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The Drama with TikTok Posted by on Aug 12, 2020 in Culture, internet

Unless you’ve been living under a rock recently, you’re probably familiar with TikTok. Known as Douyin (抖音 dǒu yīn) in Chinese, the popular video-sharing social network has been making a lot of headlines these days as the US government is considering banning it. Before we address the drama with TikTok, let’s answer an important question for those not familiar with the app.

Image by Solen Feyissa from flickr.com.
Solen Feyissa

What is TikTok?

Douyin is owned by the Chinese technology conglomerate ByteDance (字节跳动 zì jié tiào dòng). The app came out for the Chinese market about four years ago under the name A.me. It is used to create short videos to share, usually focused on lip-synching, dancing, comedy, or challenges.

While it caught off rather quickly in China, ByteDance wanted to reach a global audience (全球观众 quán qiú guān zhòng). They changed the name to Douyin and launched an international version known as TikTok in September 2017. To break into the US market, ByteDance purchased a start-up called musical.ly which was founded in Shanghai and had an office in California (加利福尼亚州 jiā lì fú ní yǎ zhōu). It was already a very popular app, with 200 million users by May 2017.

Next came the merger of musical.ly and TikTok in August 2018. This immediately gave TikTok the worldwide audience it had been seeking. Before too long, all sorts of celebrities were using it. They even announced a partnership with the NFL.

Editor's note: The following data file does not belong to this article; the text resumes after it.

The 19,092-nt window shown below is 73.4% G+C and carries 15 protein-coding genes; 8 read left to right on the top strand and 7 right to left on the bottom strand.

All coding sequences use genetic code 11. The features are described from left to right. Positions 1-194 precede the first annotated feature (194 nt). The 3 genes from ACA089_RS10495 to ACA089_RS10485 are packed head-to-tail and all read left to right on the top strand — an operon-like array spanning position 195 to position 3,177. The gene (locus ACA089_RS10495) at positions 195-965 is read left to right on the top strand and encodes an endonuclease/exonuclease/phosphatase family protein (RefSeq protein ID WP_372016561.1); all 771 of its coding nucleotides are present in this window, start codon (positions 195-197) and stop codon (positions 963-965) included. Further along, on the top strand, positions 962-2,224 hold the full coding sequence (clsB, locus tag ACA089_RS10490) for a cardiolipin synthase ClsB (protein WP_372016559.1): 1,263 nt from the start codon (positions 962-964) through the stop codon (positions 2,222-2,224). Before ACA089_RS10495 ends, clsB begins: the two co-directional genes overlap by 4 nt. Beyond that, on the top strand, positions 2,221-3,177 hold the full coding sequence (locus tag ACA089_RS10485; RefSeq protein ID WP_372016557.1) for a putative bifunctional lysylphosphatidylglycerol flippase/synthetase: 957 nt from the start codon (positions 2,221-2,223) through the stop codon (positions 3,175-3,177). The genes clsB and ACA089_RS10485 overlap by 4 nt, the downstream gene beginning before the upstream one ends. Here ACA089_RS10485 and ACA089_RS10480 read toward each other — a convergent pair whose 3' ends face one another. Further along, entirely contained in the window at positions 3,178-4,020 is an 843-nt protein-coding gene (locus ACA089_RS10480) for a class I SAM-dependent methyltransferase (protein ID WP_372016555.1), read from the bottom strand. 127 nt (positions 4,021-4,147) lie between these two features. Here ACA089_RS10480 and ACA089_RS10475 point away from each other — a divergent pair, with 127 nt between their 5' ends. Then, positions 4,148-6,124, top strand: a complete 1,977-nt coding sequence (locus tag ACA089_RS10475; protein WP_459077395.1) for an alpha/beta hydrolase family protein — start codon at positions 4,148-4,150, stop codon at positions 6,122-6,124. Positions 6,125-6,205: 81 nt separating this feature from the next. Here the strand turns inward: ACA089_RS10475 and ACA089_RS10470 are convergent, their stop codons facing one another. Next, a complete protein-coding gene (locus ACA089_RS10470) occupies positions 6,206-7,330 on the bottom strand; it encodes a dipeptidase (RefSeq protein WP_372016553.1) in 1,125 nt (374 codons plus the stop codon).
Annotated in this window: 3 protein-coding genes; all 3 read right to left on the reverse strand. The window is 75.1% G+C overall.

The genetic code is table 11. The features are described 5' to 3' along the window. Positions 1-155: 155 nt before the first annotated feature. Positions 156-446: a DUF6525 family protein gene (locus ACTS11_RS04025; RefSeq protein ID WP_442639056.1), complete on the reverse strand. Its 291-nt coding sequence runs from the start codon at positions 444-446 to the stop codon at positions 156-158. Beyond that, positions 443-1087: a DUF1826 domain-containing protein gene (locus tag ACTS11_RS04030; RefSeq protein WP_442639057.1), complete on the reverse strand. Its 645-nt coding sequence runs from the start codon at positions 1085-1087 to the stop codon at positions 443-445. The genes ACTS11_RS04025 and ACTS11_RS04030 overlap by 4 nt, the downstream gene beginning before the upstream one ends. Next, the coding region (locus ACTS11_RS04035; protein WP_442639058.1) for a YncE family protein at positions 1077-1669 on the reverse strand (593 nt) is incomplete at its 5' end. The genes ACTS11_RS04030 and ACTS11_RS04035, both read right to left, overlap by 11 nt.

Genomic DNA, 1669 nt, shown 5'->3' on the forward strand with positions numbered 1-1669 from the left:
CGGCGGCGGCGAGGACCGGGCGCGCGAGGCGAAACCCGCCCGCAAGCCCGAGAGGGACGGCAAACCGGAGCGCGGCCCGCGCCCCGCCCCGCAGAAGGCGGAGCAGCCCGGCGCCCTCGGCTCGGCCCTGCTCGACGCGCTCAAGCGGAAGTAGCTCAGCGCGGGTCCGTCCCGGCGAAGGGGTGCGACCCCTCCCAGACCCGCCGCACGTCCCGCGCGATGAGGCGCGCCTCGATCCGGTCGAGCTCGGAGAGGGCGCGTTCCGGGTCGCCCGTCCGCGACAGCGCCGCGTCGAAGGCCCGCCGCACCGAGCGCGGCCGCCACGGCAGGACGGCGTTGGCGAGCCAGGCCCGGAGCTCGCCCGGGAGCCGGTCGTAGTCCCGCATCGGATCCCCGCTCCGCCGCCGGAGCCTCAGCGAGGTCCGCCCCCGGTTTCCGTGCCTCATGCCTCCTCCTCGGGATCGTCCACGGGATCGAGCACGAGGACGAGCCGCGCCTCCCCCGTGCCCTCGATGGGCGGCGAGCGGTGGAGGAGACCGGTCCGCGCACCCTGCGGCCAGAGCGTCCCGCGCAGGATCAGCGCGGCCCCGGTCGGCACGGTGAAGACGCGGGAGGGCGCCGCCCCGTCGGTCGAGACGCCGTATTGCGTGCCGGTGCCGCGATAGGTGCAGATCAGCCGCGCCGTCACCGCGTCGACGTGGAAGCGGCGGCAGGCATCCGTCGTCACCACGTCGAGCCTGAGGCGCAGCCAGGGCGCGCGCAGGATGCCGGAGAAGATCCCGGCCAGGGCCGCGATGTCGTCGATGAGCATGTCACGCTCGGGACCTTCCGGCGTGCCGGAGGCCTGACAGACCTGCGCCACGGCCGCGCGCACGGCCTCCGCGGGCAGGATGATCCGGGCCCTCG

It became the most downloaded app in the US just a few months later, and it passed a billion downloads worldwide early in 2019. This wasn’t even including Android downloads in China, so that number was even higher! People in over 150 countries around the world currently use the app.

The idea behind TikTok is pretty simple. You can choose background music from a variety of genres to start. By the way, if you’re not familiar with music genres in Chinese, be sure to check out this post.

You then record a 15-second video that you can slow down or speed up and add filters to. Many compare TikTok to the now-defunct Vine with a few more features. Even if you have no experience with video editing, you can make some pretty professional-looking videos.

If you’re not very familiar with TikTok, this video from ABC News in Australia does a great job of introducing it:

Once you upload your video, other users can interact with it. The app then uses artificial intelligence (人工智能 rén gōng zhì néng) to display a personalized feed to each user. This is based on the content you liked, interacted with, or searched for.

To be completely honest, I’m not a TikTok user nor have I ever been one. I feel like I have enough social media on my plate on a daily basis with Facebook, Instagram, and YouTube. Having just spent a week with my college-aged brother and his friend, though, I am now very familiar with the app and the massive following it has with the younger generation.

The US Government’s Problem with TikTok